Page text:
Methods of forming at least a portion of a neutron absorber include combining a first material and a second material to form a compound, reducing the compound into a plurality of particles, mixing the plurality of particles with a third material, and pressing the mixture of the plurality of particles and the third material. One or more components of neutron absorbers may be formed by such methods. Neutron absorbers may include a composite material including an intermetallic compound comprising hafnium aluminide and a matrix material comprising pure aluminum.

  7. Multi-Level Experimental and Analytical Evaluation of Two Composite Energy Absorbers

    NASA Technical Reports Server (NTRS)

    Jackson, Karen E.; Littell, Justin D.; Fasanella, Edwin L.; Annett, Martin S.; Seal, Michael D., II

    2015-01-01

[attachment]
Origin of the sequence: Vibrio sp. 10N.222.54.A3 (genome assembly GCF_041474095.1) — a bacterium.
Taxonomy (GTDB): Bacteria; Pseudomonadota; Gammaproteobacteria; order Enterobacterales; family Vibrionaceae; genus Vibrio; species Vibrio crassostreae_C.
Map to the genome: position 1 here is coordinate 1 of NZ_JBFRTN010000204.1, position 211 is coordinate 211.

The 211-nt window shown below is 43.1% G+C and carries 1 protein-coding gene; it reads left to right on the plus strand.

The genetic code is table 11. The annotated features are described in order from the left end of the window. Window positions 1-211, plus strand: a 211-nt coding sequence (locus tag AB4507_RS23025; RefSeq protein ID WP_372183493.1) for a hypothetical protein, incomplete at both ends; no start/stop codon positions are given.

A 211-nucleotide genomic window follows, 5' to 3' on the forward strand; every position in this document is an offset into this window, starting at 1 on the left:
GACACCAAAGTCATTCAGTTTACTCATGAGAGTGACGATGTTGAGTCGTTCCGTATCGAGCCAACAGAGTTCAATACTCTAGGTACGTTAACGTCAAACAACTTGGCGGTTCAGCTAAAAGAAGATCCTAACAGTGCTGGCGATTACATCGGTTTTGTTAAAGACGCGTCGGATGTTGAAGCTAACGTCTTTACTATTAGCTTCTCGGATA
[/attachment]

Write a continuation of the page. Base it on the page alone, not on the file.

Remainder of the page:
Two composite energy absorbers were developed and evaluated at NASA Langley Research Center through multi-level testing and simulation performed under the Transport Rotorcraft Airframe Crash Testbed (TRACT) research program. A conical-shaped energy absorber, designated the conusoid, was evaluated that consisted of four layers of hybrid carbon-Kevlar plain weave fabric oriented at [+45 deg/-45 deg/-45 deg/+45 deg] with respect to the vertical, or crush, direction. A sinusoidal-shaped energy absorber, designated the sinusoid, was developed that consisted of hybrid carbon-Kevlar plain weave fabric face sheets, two layers for each face sheet oriented at +/-45deg with respect to the vertical direction and a closed-cell ELFOAM P200 polyisocyanurate (2.0-lb/cu ft) foam core. The design goal for the energy absorbers was to achieve average floor-level accelerations of between 25- and 40-g during the full-scale crash test of a retrofitted CH-46E helicopter airframe, designated TRACT 2. Variations in both designs were assessed through dynamic crush testing of component specimens. Once the designs were finalized, subfloor beams of each configuration were fabricated and retrofitted into a barrel section of a CH-46E helicopter. A vertical drop test of the barrel section was conducted onto concrete to evaluate the performance of the energy absorbers prior to retrofit into TRACT 2. The retrofitted airframe was crash tested under combined forward and vertical velocity conditions onto soil, which is characterized as a sand/clay mixture. Finite element models were developed of all test articles and simulations were performed using LS-DYNA, a commercial nonlinear explicit transient dynamic finite element code. Test-analysis results are presented for each energy absorber as comparisons of time-history responses, as well as predicted and experimental structural deformations and progressive damage under impact loading for each evaluation level.